Kuwaiti Government Prohibits Sale of 3D-Printed Statues after Clerics’ Fiery Sermons Demonizing Them

Kuwaiti clerics have rejected the advent of 3D scanning booths and printers of memorial statues, and called on the government to shut them down for fear of “idol worship.”
Kuwaiti Government Prohibits Sale of 3D-Printed Statues after Clerics’ Fiery Sermons Demonizing Them

The Kuwaiti government closed a new 3D scanning booth store in Kuwait City in September, in response to sermons by clerics that characterized 3D printed statuettes as “Satan’s slippery slope to disbelief.”

“We do not accept such shops in the country,” said Abdullah al-Roumi, Hawally Governorate Committee Chairman, in a tweet after the closure of the shop. Despite the absence of legislation that prohibits these kinds of shops, he justified this closure by describing these shops as among “the biggest prohibitions and evils.”

3D scanning booths and printers sparked controversy on social media on September 15, after the publication of a video explaining the appearance of the new technology in the country. In the video, a man in a shopping mall in Kuwait presents a 3D scanning booth and a statue of himself produced by the technology.

Cleric Osman Khamis called on the government to close these shops in September for fear of “reviving idolatry,” referring to them as a “great evil.”

Khamis used the term “idols” instead of “statues” to highlight the religious aspect of the debate.

Cleric and former Minister of Justice and Awqaf, Nayef al-Ajmi, also  tweeted that the statues “are a pretext for polytheism, and this is one of the main reasons for their prohibition.”

Both al-Ajmi and MP Mohammad Hayef are Salafists, and Hayef claimed that being “lenient” on these shops would lead to the “construction of temples” for them “in some Gulf countries and in Kuwait.” One activist commented tongue in cheek that “the idols in the council are more dangerous than the idols in the shops,” referring to the figures representing authority and “holiness” that clerics are aspiring to with these allegations.

The act of associating another entity or other “gods” with God (Allah) contradicts the fundamental belief of monotheism in Islam. The charge of “the major act of polytheism,” which is considered to be the sin of practicing idolatry in Islam, is one of the most serious accusations in Islamic countries, where the punishment typically is the death penalty.

Human Rights Watch noted that Kuwait “allows the death penalty for non-violent crimes, including drug-related charges.” In January, Kuwaiti authorities executed seven people on such charges, the first executions since 2013, according to a 2018  report from Human Rights Watch.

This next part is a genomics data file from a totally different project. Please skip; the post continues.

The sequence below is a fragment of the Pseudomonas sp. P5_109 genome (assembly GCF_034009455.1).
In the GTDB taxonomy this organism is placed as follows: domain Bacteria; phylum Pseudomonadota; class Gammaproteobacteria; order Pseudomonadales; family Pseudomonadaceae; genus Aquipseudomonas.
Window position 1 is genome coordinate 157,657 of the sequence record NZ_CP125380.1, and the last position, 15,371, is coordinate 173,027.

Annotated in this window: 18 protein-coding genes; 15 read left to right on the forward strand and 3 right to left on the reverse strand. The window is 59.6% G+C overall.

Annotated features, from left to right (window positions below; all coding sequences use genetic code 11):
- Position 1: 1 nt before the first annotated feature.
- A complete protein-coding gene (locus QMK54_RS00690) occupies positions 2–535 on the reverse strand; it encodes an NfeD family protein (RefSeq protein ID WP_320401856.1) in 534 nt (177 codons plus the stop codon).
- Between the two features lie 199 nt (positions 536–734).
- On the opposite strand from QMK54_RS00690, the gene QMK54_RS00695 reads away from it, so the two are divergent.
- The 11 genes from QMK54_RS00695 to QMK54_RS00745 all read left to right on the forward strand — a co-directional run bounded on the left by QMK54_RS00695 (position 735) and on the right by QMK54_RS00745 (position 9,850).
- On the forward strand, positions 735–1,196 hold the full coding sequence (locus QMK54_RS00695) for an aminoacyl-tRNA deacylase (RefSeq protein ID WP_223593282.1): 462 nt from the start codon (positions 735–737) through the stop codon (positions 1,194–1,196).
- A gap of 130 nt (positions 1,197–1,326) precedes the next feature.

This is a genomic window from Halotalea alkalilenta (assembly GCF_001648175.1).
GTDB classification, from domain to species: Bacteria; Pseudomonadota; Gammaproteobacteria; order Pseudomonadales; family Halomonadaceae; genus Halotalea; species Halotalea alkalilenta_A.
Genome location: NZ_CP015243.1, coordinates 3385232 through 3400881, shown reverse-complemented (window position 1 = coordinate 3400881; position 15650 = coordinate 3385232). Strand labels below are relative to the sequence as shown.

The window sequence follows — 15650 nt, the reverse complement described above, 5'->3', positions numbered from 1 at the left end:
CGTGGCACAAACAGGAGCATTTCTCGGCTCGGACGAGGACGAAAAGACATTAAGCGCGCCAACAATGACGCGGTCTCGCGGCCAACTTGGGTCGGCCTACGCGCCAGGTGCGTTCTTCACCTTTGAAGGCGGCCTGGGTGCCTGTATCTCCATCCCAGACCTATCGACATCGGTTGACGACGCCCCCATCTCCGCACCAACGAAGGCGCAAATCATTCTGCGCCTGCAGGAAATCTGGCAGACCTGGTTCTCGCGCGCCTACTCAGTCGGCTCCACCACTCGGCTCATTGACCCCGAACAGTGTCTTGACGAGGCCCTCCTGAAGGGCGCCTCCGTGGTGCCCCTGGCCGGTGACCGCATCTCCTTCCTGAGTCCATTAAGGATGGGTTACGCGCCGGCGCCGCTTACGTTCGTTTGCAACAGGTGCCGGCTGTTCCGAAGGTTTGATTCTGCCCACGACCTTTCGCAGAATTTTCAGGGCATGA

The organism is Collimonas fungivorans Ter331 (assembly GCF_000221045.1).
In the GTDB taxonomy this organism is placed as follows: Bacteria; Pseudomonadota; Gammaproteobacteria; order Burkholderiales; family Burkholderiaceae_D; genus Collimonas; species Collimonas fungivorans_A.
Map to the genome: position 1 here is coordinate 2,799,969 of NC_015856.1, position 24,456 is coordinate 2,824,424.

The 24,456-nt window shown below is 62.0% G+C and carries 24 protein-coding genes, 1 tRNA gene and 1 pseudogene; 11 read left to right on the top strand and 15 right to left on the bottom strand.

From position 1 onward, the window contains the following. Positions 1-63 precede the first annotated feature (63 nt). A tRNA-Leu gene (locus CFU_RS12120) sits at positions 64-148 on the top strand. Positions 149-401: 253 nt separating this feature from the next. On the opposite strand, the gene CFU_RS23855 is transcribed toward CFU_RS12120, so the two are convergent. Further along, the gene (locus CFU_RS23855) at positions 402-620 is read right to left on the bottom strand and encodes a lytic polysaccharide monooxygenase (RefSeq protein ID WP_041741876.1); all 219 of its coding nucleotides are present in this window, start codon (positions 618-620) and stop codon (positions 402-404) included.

Twitter users have launched the hashtag “Idols in Kuwait” (in Arabic) to express their opposition to these statues. They even consider them a “threat to society.” Many critics of the statues relied on a religious fatwa (religious pronouncement) as a reason to call for the closing of these shops.

The fatwa was the main impetus for the ongoing debate about the statues. Many social media pioneers have denounced it, describing it as “ignorance and rejection of technology.” One activist added that if the authority does not reconsider its decision, they “will see ISIL [as] an imposed reality,” in reference to the control of the radical group.

When film and photography first came on the scene, many clerics, especially the Salafists, banned photography and television, but later they turned into social media influencers. This rejection of development and technology reflects a backward mentality, and signals an attempt to impose religious authority akin to Saudi Arabia.

Journalist and activist Arwa al-Waqian described the government’s quick response to these calls as “fear of birds of darkness,” noting that “these clerics used to forbid photography years ago.” Hamad Qalam considered the clerics’ calls “intellectual terrorism” that should be restrained.

Kuwait is at the forefront of the Gulf countries in terms of democratic liberties, especially personal freedoms. But its record is not free from violations, especially with regard to freedom of expression. Human Rights Watch stated that Kuwaiti authorities have used “provisions in the constitution” and a number of laws “to prosecute journalists, politicians, and activists over the past few years for criticizing the prince, government, religion, and rulers of neighboring countries on blogs, Twitter or Facebook, [and] other social media.”

Recently, sanctions in Kuwait have not only been imposed by criminal laws but also by clerics. The dominance and influence of clerics on  political decisions in Kuwait has grown remarkably, especially with a religious majority in the parliament. In December 2016, the Ministry of Social Affairs “removed the Christmas tree from Al-Dasma Cooperative” in response to the demands of the Salafi MP Osama al-Shaheen to remove what he described as “legal irregularities.”

Since early September, the hashtag “Forbidden in Kuwait” has become widespread as a protest movement against banning books. In Kuwait, “The ban is no longer as random as it was, and it is not justified. It includes world literature masterpieces and books that hold the most important creative prizes, and this is what has made the street angry,” al-Waqian said.

Kuwait is undergoing a cultural transformation and trying to balance tradition with progress. Along with attempts to impose religious authority, there is also significant pushback on social media that shows a country in the midst of deciding its character and values for the future.

Time will tell whether Kuwait continues toward progress and reform, or whether the clerics escalate matters and become increasingly more radical, regressive, and repressive.